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2. It Gets Bigger Every Day

At the current mining rate, 10,000 new dogecoins are released in block rewards every minute. That works out to roughly 14.4 million new dogecoins entering circulation every single day, or 5.2 billion per year.


These block rewards are fixed, meaning no more or no less than 10,000 dogecoins will be awarded to miners every minute. The only thing that will change over time is mining difficulty, which for dogecoin adjusts after every block. Difficulty rises and falls depending on how many miners are competing to discover new blocks at any given time.


Right now, dogecoin mining difficulty is climbing toward a two-year high as a result of increasing prices, which, in turn, is pushing DOGE mining profitability to record highs and attracting more miners to the network.


3. Dogecoin Badly Lacks Technical Update And Development

In 2015, Palmer walked away from Dogecoin, frustrated by the “toxic” crypto industry at the time, which he felt was becoming increasingly “like a bunch of white libertarian bros sitting around hoping to get rich and coming up with half-baked, buzzword-filled business ideas which often fail in an effort to try and do so.”


The meme-based cryptocurrency was left in the hands of a few community developers to continue where Palmer left off. However, little has been done with the code over the last six years. Prior to the recent Dogecoin Core 1.14.3 release on Feb. 28, the last major development was posted on Nov. 8, 2019. There was also a notable gap between Nov. 10, 2015, and Feb. 4, 2018, where no updates were published at all. For perspective, the Bitcoin network’s code is updated almost every day.


Dogecoin developers argue there’s little reason to post regular releases. “It has been running stable, and the rules of the network have not changed since in a way that would put it at risk,” said Maximilian Keller, one of the community developers. “The Dogecoin network does not necessarily have the same challenges as Bitcoin, so it’s less of a pressing issue for us” to update regularly.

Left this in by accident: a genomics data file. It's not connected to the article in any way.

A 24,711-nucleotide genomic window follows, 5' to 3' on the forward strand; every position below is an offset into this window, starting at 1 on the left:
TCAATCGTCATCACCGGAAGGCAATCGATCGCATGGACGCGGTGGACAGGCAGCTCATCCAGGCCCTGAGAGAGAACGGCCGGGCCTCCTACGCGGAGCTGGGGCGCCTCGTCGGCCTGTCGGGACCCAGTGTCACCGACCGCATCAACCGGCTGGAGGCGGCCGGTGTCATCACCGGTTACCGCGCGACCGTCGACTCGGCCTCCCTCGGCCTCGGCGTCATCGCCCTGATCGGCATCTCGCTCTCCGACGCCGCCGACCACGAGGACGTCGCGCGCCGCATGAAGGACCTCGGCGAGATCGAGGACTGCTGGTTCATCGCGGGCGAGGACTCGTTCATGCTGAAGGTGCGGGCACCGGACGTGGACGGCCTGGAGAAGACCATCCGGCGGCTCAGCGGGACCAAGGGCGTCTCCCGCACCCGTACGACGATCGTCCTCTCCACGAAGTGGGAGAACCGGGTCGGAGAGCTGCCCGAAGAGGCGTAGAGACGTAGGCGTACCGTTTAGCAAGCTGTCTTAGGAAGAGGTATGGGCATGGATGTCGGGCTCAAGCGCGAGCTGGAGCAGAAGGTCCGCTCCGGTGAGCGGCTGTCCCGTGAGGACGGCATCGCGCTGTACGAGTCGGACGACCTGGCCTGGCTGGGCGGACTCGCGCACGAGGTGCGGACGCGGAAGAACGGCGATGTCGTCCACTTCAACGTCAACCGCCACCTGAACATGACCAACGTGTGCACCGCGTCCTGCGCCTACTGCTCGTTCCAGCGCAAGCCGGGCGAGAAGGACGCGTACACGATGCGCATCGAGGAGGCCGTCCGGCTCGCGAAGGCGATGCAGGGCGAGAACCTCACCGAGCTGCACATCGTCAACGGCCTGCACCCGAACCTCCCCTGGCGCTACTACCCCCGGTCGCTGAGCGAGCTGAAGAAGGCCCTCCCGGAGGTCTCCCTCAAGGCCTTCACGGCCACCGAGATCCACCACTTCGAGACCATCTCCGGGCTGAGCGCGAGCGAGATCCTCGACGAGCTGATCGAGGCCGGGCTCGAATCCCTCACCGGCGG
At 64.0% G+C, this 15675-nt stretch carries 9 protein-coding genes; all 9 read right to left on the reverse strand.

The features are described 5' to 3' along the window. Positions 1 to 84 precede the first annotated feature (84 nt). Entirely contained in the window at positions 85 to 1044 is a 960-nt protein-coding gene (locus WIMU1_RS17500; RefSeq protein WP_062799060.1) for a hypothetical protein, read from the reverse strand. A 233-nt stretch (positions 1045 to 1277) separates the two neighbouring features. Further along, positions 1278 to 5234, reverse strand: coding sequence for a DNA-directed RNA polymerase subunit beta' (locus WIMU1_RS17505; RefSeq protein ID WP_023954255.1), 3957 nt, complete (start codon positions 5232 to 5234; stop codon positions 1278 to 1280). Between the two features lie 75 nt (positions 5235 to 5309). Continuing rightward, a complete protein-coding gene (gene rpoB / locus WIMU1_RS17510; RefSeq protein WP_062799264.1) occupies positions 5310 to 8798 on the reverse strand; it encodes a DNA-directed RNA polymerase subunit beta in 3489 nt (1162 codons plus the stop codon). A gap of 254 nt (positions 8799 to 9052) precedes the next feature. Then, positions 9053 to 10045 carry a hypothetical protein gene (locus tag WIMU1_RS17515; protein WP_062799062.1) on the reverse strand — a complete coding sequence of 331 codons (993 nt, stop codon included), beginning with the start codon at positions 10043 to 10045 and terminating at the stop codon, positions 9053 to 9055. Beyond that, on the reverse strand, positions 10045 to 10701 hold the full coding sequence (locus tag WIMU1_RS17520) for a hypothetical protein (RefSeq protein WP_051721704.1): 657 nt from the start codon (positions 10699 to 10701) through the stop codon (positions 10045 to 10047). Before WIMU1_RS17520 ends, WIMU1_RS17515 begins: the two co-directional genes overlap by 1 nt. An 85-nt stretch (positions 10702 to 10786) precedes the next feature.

Nevertheless, one might expect a project that now has a market cap exceeding $50 billion (bigger than Ford’s) and a community fund that currently holds 23,532,879 coins ($9.1 million at current prices) to begin issuing more frequent code updates, even if it is still a joke cryptocurrency.



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4. 44% of All Dogecoin Are concentratedly Held in a Few Wallets

According to data, almost half of all dogecoins in circulation are held in a handful of crypto wallet addresses, with the largest wallet accounting for 28% of the supply. Why is this a problem? Well, it means that at any given time one of these whales could exit out the market and send doge prices tanking. Not to mention, they could easily use their huge positions to manipulate the market via stop-loss hunting, creating buy and sell walls or employing other trading strategies to artificially raise or lower the price. This leaves every other dogecoin investor at the mercy of their trading activities.


Despite these clear downsides, dogecoin may well continue to ride high for a time on social media hype, celebrity endorsement and rapidly breeding meme culture. (Bloomberg’s Joe Weisenthal gleefully noted recently that, if you factor in the recent rally, doge has outperformed BTC over seven years.) What remains to be seen is how long those things alone can sustain price increases.